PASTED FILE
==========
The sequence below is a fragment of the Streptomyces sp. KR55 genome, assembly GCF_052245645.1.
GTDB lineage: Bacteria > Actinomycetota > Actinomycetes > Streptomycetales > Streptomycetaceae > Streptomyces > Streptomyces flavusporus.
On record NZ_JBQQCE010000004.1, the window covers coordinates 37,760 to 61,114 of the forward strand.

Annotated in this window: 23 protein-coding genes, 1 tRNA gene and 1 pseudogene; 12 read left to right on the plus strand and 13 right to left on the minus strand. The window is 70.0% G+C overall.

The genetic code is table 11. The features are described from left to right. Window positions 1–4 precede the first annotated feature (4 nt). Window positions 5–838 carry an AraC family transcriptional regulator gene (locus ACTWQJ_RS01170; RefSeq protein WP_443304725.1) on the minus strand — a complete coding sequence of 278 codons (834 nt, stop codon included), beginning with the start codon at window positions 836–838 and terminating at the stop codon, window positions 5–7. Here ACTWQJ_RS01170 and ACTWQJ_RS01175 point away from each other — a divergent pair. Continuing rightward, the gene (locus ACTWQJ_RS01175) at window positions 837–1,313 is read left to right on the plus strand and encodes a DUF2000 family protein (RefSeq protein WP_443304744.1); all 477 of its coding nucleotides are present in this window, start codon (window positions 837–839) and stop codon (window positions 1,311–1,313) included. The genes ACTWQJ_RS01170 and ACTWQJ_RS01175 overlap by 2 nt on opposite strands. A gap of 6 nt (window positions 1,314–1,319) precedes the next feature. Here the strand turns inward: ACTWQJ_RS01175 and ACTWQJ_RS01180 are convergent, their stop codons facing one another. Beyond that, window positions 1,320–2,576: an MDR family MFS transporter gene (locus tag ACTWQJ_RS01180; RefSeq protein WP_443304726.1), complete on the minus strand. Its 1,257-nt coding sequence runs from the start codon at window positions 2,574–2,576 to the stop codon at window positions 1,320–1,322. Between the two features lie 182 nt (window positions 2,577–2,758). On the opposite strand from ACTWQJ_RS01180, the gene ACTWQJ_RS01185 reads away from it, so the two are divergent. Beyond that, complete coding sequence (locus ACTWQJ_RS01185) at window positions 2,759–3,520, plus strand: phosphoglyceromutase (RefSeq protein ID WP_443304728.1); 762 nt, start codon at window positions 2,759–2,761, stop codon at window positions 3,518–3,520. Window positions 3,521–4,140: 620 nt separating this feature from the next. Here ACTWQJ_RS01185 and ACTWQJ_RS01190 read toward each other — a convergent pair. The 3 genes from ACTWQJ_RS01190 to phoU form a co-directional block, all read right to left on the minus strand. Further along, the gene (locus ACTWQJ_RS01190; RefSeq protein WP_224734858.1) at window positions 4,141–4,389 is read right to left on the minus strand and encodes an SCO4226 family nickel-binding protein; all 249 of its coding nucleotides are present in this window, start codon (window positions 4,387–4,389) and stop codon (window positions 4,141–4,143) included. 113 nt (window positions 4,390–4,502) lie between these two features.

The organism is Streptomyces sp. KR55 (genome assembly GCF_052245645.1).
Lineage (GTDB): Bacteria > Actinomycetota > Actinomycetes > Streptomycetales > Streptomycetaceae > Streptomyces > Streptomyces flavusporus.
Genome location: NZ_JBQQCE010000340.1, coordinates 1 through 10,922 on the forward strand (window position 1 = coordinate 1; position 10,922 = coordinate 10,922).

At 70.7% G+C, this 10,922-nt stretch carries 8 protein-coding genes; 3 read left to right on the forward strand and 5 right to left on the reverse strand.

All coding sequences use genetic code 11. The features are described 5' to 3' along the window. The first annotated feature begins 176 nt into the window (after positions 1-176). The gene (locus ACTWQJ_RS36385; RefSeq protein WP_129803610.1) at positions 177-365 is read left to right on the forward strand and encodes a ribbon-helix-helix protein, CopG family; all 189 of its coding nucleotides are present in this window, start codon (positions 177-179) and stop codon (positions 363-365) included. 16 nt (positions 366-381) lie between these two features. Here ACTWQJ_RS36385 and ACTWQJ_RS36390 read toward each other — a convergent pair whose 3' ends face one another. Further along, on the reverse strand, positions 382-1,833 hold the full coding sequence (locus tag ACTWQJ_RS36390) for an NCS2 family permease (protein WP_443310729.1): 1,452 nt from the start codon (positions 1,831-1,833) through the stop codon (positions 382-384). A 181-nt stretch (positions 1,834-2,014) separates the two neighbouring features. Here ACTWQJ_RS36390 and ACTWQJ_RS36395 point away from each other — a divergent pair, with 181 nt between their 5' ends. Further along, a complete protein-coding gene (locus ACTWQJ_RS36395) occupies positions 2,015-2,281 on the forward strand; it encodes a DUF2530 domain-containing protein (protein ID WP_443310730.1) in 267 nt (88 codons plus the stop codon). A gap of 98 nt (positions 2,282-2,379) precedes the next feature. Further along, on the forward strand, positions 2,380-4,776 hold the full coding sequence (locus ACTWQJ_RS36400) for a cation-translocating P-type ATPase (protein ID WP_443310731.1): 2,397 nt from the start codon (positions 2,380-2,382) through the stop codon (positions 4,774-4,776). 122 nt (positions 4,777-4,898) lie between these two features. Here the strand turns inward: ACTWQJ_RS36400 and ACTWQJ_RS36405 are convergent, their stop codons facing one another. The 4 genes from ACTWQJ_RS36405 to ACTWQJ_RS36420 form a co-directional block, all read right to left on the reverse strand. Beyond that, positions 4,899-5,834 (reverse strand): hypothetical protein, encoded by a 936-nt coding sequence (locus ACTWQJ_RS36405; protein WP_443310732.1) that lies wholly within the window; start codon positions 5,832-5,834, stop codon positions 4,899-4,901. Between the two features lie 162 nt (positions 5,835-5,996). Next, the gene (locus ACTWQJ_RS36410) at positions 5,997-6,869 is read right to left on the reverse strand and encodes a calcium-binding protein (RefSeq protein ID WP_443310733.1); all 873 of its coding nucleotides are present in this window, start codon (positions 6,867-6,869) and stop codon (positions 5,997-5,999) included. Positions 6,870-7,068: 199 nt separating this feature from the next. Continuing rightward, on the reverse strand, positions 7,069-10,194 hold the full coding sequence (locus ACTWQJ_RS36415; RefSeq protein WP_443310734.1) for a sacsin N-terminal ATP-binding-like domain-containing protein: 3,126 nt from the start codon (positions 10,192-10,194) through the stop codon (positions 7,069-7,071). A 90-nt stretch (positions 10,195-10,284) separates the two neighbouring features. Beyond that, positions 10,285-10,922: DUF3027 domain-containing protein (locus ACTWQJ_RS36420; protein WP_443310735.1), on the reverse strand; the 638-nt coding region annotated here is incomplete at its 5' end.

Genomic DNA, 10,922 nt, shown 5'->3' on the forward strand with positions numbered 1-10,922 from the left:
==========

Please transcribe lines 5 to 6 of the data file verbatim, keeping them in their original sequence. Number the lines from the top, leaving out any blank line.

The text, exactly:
The genetic code is table 11. The features are described from left to right. Window positions 1–4 precede the first annotated feature (4 nt). Window positions 5–838 carry an AraC family transcriptional regulator gene (locus ACTWQJ_RS01170; RefSeq protein WP_443304725.1) on the minus strand — a complete coding sequence of 278 codons (834 nt, stop codon included), beginning with the start codon at window positions 836–838 and terminating at the stop codon, window positions 5–7. Here ACTWQJ_RS01170 and ACTWQJ_RS01175 point away from each other — a divergent pair. Continuing rightward, the gene (locus ACTWQJ_RS01175) at window positions 837–1,313 is read left to right on the plus strand and encodes a DUF2000 family protein (RefSeq protein WP_443304744.1); all 477 of its coding nucleotides are present in this window, start codon (window positions 837–839) and stop codon (window positions 1,311–1,313) included. The genes ACTWQJ_RS01170 and ACTWQJ_RS01175 overlap by 2 nt on opposite strands. A gap of 6 nt (window positions 1,314–1,319) precedes the next feature. Here the strand turns inward: ACTWQJ_RS01175 and ACTWQJ_RS01180 are convergent, their stop codons facing one another. Beyond that, window positions 1,320–2,576: an MDR family MFS transporter gene (locus tag ACTWQJ_RS01180; RefSeq protein WP_443304726.1), complete on the minus strand. Its 1,257-nt coding sequence runs from the start codon at window positions 2,574–2,576 to the stop codon at window positions 1,320–1,322. Between the two features lie 182 nt (window positions 2,577–2,758). On the opposite strand from ACTWQJ_RS01180, the gene ACTWQJ_RS01185 reads away from it, so the two are divergent. Beyond that, complete coding sequence (locus ACTWQJ_RS01185) at window positions 2,759–3,520, plus strand: phosphoglyceromutase (RefSeq protein ID WP_443304728.1); 762 nt, start codon at window positions 2,759–2,761, stop codon at window positions 3,518–3,520. Window positions 3,521–4,140: 620 nt separating this feature from the next. Here ACTWQJ_RS01185 and ACTWQJ_RS01190 read toward each other — a convergent pair. The 3 genes from ACTWQJ_RS01190 to phoU form a co-directional block, all read right to left on the minus strand. Further along, the gene (locus ACTWQJ_RS01190; RefSeq protein WP_224734858.1) at window positions 4,141–4,389 is read right to left on the minus strand and encodes an SCO4226 family nickel-binding protein; all 249 of its coding nucleotides are present in this window, start codon (window positions 4,387–4,389) and stop codon (window positions 4,141–4,143) included. 113 nt (window positions 4,390–4,502) lie between these two features.

The organism is Streptomyces sp. KR55 (genome assembly GCF_052245645.1).